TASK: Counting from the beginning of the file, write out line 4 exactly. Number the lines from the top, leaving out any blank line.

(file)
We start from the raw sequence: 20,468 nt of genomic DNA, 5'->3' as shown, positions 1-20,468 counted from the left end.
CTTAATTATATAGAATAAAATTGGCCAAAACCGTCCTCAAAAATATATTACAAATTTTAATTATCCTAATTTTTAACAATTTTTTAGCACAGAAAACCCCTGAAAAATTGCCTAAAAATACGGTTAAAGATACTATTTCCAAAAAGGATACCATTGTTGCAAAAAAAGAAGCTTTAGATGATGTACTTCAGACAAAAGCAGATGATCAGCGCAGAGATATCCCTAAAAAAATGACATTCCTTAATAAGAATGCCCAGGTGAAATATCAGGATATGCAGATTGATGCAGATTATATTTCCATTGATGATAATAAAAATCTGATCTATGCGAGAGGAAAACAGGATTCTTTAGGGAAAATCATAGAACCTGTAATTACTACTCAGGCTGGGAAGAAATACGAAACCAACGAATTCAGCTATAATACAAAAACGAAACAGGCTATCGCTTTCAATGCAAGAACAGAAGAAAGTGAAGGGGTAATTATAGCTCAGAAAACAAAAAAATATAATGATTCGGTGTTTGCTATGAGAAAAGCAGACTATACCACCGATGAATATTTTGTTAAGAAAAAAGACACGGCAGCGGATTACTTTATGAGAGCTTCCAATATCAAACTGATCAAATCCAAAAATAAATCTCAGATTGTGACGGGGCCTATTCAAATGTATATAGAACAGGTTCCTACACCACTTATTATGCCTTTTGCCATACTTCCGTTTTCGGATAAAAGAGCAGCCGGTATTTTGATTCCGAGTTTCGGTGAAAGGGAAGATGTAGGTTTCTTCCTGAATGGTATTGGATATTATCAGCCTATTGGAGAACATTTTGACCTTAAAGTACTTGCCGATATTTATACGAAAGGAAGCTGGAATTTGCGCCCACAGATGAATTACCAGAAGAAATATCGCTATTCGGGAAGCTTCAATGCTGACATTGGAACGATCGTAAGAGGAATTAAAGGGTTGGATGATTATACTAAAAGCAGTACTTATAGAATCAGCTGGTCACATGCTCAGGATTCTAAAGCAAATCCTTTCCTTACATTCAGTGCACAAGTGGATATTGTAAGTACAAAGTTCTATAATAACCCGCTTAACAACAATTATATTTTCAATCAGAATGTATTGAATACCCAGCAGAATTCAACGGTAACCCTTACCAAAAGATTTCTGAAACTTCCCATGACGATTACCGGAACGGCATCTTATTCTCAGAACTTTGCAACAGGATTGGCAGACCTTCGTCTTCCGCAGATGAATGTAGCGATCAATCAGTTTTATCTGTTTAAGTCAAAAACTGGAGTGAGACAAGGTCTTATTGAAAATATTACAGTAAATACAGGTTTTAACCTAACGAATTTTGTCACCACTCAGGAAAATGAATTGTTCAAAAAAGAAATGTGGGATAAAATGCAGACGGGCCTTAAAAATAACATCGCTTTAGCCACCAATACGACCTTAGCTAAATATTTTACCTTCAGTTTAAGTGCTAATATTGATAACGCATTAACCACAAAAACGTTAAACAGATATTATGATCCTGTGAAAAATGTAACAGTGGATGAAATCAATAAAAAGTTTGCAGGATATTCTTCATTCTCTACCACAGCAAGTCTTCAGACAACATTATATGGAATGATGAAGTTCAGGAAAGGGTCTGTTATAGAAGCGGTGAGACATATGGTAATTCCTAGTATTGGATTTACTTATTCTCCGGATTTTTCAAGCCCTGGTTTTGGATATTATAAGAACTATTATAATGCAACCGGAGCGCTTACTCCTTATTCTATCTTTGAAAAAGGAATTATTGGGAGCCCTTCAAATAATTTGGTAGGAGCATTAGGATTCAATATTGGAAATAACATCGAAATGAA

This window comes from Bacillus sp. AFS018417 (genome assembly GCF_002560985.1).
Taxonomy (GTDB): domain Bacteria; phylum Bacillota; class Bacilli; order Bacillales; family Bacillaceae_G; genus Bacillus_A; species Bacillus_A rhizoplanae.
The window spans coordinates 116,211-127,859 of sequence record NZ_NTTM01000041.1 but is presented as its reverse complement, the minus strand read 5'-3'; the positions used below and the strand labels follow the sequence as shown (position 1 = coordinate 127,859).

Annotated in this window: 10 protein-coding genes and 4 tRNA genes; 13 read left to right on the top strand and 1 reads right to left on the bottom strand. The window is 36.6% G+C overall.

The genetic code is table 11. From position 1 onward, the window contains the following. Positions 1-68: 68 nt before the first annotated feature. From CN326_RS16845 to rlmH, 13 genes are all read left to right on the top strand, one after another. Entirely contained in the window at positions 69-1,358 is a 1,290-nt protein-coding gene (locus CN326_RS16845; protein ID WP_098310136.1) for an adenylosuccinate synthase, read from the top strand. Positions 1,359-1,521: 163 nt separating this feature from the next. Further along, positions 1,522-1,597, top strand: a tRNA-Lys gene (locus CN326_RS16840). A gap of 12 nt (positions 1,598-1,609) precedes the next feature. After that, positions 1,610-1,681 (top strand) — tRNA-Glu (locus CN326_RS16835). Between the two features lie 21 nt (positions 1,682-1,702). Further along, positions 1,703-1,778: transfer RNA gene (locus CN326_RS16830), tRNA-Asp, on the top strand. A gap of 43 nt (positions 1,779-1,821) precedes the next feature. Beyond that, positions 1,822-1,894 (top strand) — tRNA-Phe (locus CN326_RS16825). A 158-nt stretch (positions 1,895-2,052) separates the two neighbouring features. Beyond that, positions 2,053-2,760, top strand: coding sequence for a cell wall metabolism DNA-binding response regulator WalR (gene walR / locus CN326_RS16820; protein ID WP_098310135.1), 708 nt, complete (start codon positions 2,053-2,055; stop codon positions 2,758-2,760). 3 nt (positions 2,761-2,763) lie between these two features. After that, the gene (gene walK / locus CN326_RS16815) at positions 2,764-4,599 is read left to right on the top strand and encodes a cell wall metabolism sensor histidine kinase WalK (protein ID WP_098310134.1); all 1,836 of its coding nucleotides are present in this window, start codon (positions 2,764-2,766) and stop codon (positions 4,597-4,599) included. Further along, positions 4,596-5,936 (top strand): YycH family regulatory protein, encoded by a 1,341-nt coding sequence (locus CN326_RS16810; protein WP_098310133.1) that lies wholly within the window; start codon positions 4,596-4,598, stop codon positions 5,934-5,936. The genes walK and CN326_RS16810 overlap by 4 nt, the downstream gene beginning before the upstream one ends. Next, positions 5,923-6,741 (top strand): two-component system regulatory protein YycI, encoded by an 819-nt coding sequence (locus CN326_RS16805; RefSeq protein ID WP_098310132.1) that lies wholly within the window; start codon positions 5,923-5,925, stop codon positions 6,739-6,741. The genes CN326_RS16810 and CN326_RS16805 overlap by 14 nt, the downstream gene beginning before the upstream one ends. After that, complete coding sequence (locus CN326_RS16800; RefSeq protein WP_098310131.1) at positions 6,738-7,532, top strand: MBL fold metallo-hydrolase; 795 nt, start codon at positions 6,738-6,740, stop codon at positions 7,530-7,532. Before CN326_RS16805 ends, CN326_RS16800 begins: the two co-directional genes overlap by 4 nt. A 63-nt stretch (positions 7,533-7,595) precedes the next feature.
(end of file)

Taxonomy (GTDB): domain Bacteria; phylum Bacillota; class Bacilli; order Bacillales; family Bacillaceae_G; genus Bacillus_A; species Bacillus_A rhizoplanae.